Electrical motor control solutions, energy efficient lighting, low standby current power supplies and the implementation of building automated systems are all considered means of providing energy efficiency. Technological developments that would help achieve such goals were not only highlighted during the Round Table, but also throughout the 70 or so technical sessions held over the two days.
The seminars were split into five categories — Industrial, Networking, Enabling Technologies, Automotive and Consumer. Sessions were pitched at three different levels: basic, intermediate and advanced, to cater for all levels of interest. Over a third of attendees were hardware/systems engineers, just under a quarter were engineering management, around 20 percent were software engineers while strategy/marketing and sales/support professionals each accounted for around 5 percent.
While the technical seminar sessions focused in depth on specifics the keynote speeches that started proceedings on both days gave a greater insight into current activity generally and changing markets in particular.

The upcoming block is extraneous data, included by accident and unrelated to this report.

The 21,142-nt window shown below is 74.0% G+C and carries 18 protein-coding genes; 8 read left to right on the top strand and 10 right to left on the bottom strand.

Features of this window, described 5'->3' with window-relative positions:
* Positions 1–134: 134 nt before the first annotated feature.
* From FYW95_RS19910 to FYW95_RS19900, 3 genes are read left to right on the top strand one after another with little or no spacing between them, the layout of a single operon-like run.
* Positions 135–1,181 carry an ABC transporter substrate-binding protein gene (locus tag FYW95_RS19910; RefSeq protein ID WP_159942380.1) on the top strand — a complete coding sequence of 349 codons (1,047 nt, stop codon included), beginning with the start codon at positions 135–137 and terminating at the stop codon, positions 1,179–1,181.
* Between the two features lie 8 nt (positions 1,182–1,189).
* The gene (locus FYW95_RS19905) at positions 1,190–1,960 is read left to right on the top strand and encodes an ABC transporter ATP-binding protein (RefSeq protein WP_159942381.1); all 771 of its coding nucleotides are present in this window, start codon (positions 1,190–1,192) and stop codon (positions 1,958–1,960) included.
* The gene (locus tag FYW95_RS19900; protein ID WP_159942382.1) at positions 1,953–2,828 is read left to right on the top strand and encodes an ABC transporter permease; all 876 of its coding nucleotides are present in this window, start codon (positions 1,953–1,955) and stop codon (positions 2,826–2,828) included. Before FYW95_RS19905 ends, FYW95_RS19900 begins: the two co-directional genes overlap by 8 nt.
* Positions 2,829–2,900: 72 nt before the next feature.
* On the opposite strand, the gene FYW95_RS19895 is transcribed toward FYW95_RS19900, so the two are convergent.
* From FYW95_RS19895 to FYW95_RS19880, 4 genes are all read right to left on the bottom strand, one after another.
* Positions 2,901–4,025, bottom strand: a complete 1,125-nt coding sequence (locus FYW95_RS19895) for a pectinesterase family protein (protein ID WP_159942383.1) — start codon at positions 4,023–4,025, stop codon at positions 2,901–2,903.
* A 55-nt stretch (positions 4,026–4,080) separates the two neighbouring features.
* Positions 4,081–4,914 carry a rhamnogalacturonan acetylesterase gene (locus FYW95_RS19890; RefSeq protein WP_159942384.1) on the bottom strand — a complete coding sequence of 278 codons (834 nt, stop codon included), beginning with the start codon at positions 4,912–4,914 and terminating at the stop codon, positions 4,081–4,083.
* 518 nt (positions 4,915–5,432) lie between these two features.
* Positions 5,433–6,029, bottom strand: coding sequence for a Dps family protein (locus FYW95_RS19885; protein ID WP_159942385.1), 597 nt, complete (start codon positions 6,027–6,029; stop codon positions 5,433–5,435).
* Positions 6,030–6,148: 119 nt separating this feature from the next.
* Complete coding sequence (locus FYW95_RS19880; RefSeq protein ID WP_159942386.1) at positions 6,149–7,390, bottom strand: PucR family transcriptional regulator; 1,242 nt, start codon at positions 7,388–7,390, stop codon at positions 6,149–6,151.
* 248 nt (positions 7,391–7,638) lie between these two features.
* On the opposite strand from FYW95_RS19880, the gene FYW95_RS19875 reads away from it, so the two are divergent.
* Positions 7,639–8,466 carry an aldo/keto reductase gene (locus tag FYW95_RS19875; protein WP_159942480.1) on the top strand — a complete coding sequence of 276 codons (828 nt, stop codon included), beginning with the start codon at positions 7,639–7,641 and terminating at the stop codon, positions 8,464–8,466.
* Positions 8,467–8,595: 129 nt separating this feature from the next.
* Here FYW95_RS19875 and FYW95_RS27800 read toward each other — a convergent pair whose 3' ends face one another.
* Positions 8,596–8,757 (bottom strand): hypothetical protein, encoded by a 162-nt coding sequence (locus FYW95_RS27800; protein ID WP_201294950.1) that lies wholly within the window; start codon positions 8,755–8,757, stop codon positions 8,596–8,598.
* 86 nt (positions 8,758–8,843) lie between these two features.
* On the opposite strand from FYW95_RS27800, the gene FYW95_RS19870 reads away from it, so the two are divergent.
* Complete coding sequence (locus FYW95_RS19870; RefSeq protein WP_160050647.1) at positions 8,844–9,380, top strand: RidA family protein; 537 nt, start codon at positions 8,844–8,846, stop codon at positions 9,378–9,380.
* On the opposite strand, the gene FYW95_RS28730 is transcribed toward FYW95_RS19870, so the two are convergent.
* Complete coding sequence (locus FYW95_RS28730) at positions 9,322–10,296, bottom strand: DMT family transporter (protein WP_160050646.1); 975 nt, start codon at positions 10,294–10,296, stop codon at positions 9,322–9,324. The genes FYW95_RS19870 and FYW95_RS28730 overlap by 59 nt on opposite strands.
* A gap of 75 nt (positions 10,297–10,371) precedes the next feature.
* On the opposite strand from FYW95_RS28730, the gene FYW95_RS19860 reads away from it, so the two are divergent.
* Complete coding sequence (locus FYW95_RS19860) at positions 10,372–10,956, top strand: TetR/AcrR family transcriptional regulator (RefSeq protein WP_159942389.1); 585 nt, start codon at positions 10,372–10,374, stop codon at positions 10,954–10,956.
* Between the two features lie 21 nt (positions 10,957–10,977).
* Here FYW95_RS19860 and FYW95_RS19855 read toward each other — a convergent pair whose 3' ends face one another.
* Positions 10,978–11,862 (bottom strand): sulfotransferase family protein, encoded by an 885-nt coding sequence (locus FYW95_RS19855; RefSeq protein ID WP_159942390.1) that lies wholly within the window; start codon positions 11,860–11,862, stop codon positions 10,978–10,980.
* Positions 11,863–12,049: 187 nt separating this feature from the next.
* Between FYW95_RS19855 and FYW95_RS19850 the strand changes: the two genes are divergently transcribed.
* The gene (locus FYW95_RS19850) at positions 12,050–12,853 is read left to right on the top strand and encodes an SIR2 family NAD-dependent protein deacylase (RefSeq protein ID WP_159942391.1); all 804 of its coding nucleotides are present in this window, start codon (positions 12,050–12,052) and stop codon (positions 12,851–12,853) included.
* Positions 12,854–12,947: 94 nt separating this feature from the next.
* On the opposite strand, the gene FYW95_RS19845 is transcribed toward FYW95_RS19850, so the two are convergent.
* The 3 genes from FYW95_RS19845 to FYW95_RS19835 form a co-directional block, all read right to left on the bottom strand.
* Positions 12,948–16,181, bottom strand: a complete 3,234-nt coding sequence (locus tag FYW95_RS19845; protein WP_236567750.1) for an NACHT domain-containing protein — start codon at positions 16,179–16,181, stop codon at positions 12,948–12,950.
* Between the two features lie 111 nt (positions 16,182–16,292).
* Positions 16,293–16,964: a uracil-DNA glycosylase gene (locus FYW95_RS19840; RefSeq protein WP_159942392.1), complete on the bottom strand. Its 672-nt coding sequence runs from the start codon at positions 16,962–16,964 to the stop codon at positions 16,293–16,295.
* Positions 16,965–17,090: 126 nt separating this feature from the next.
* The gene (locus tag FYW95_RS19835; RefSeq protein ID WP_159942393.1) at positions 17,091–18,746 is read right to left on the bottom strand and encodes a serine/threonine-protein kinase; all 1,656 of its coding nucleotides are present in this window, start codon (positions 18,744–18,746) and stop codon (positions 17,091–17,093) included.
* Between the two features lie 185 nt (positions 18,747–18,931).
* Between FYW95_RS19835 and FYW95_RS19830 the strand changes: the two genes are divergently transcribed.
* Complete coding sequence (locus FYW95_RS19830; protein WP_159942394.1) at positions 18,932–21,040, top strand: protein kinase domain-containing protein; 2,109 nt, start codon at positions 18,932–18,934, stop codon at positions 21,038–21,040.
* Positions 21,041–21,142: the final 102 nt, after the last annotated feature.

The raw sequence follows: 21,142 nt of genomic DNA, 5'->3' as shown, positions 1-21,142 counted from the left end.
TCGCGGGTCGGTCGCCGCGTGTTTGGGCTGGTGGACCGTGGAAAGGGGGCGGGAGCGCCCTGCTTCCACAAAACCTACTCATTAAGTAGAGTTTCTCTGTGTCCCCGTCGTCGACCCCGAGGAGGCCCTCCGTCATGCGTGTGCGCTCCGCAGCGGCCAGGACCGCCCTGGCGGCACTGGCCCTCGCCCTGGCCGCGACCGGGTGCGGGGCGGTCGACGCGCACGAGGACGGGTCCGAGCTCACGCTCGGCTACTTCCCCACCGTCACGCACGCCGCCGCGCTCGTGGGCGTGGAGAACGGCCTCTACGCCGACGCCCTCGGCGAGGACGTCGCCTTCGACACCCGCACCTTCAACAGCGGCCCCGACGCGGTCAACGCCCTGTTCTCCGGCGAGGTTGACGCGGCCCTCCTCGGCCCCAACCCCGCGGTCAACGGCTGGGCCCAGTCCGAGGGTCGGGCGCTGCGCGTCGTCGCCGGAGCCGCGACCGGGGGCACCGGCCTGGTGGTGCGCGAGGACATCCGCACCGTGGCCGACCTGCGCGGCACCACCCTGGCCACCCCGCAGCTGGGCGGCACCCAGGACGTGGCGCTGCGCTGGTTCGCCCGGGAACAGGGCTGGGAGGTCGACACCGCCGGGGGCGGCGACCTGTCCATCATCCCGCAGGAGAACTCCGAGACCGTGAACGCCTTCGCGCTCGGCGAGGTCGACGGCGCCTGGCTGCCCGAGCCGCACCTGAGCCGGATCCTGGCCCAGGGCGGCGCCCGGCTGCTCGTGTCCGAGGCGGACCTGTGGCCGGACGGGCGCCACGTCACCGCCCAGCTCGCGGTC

In the first keynote speech Denis Griot, Freescale’s senior vice president and general manager, EMEA region, commented, “The semiconductor industry is maturing. It is becoming less cyclical, thanks in part to more effective supply chain management, as well as consolidation among electronics OEMs. With semiconductor revenue crossing the $300 B mark, we see a growth rate that will be increasingly in line with the overall economy.”
Outlining the drivers behind this growth, Paul E. Grimme, Freescale’s senior vice president and general manager, transportation and standard products group, highlighted three key influences. “First, there is the global movement to green everything," he said. "Energy conservation and carbon awareness are not only becoming business mandates, they are at the heart of technology’s social responsibility for earth-friendly living. Second, there is the aging population and the special needs and opportunities this presents. And third, the impact of broadband and constant connectivity is creating vibrant new social communities and new business and consumer behaviours around the world.”